+1 to all, but especially splitting Perception and Search; a rare occasion where 3.5 handled something better than PF1...

However, I don’t have the GMing chutzpah to impose or pull it off in my campaign amongst my group...


I like it. It seems to be ‘vigilance’ would be more advantageous than the rest, because it would come up each and every combat. But conceptually I like this. Will offer to the next one of my PCs who plays a fighter...(which is increasingly rare, for perhaps the same reason you are suggesting an option like this...)


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magnuskn wrote:
Jhaeman wrote:
If I had my druthers, PF2 would have been more along the lines of Starfinder: keeping the core gameplay of PF1 intact, while streamlining some of the more complicated elements and tinkering a little with the math to avoid extremes. In other words, a true revision as opposed to a whole new game, which is what we're going to get (for better or worse).
Pretty much this. I could go into more details, but unless there's an actual chance of that happening, why bother. :p

Ha! True. But still an amusing if ultimately pointless thought experiment. There are worse ways to waste time...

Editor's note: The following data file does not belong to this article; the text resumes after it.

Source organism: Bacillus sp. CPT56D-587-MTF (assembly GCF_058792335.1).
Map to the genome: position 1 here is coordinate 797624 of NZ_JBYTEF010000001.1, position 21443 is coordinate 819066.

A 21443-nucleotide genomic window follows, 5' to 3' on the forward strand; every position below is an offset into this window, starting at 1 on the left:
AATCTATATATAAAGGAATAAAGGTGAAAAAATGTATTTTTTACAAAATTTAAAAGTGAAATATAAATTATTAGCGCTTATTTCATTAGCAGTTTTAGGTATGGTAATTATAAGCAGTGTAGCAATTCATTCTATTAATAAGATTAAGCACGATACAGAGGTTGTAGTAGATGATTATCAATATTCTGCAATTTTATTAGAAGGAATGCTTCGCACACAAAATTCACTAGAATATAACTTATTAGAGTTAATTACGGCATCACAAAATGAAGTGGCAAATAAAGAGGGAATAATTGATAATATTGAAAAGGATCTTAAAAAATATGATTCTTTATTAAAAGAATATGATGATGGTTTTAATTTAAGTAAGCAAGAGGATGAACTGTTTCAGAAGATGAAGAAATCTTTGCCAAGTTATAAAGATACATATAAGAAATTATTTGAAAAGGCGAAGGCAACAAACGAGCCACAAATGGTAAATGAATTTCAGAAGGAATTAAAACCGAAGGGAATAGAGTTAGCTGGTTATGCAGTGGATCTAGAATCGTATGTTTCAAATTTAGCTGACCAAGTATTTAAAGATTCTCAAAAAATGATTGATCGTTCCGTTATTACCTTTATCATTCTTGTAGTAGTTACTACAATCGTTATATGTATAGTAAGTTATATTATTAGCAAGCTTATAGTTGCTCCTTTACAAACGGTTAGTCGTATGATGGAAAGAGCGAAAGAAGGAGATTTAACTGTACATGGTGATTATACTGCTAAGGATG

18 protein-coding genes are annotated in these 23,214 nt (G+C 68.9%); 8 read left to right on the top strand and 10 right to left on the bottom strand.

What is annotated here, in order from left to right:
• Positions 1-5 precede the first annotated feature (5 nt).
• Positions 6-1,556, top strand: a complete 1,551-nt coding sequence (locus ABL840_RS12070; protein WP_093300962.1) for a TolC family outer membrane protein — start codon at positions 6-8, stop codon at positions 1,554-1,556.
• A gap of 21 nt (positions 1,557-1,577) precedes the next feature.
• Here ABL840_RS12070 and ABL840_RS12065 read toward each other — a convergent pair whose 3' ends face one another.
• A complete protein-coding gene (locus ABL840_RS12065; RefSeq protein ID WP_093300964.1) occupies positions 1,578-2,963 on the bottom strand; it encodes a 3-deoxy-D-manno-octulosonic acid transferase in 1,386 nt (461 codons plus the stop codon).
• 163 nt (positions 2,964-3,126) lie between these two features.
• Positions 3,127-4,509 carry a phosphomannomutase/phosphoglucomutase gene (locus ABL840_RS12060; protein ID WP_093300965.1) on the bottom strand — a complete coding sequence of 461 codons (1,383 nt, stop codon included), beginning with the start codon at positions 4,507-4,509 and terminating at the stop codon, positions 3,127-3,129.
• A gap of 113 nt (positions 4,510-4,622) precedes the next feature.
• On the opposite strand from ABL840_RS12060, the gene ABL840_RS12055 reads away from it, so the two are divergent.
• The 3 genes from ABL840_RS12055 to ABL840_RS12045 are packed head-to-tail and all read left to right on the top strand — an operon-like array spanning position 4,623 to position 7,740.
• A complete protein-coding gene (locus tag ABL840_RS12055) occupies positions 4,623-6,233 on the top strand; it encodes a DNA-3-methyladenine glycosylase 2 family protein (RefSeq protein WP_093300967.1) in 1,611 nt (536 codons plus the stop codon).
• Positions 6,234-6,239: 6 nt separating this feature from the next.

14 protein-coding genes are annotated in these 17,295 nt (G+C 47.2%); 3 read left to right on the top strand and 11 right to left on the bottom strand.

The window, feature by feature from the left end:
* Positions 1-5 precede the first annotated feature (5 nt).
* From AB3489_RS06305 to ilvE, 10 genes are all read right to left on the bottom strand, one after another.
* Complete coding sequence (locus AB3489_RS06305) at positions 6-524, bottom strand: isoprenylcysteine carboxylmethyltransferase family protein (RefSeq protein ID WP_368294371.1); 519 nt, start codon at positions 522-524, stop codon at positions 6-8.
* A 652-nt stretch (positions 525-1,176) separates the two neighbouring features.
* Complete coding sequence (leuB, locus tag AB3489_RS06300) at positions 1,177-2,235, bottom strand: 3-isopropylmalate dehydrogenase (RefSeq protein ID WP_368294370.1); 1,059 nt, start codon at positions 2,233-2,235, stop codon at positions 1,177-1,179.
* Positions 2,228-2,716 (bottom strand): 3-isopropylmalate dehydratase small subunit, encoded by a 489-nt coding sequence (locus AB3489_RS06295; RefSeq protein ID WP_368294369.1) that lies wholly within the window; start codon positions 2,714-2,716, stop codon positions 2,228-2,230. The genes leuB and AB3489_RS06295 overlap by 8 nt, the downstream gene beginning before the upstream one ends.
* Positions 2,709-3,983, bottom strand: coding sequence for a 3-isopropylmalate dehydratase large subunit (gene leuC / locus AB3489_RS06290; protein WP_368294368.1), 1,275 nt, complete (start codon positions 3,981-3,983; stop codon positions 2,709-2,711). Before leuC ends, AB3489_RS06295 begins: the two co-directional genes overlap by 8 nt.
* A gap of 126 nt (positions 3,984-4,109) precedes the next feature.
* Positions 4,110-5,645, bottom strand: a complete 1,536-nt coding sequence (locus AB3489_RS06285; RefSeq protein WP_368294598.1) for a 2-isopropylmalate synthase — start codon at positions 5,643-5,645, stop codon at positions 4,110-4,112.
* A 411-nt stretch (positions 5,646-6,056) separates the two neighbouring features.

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Sort out exactly when you get a Perception check, how ‘active’ the PCs need to be to get one, or whether there is a ‘passive’ system we can adopt that isn’t 10+ your Perception bonus (because then rolling would mean you’d do worse than half the time you relied on your passive score...)

Clean up and use more precise language in the CRB.

Use bulletted and numbered paragraphs in rules texts like the CRB in cases where sequential information is important IE grappling rules.

Ditch prestige classes from the CRB.

And...most controversially, end the game at level 12 or so, and then move to ‘name level’ system where benefits flatten out (an ‘E12’ system, if you will...).

And I like a lot of what is suggested here...


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Always wished that there were no dump stats. Like ‘Cha.’ Which is why I tie the Cha bonus to how many Hero Points PCs get...


Excellent and useful advice, all. As I mentioned, I’ve got no shortage of interesting wilderness encounters. What I’m struggling with is avoiding the phenomenon where PCs merely ‘wander’ into a series of wilderness encounters that sit there waiting for them. I want the journey to be interesting and compelling, where player choice and action matter. Thanks all.


1) Sort out Perception. When do you get a check? When is it active, and when is it reactive? And should you get a higher check if you're doing it actively? Why is it a skill if everyone should be maxing it every level?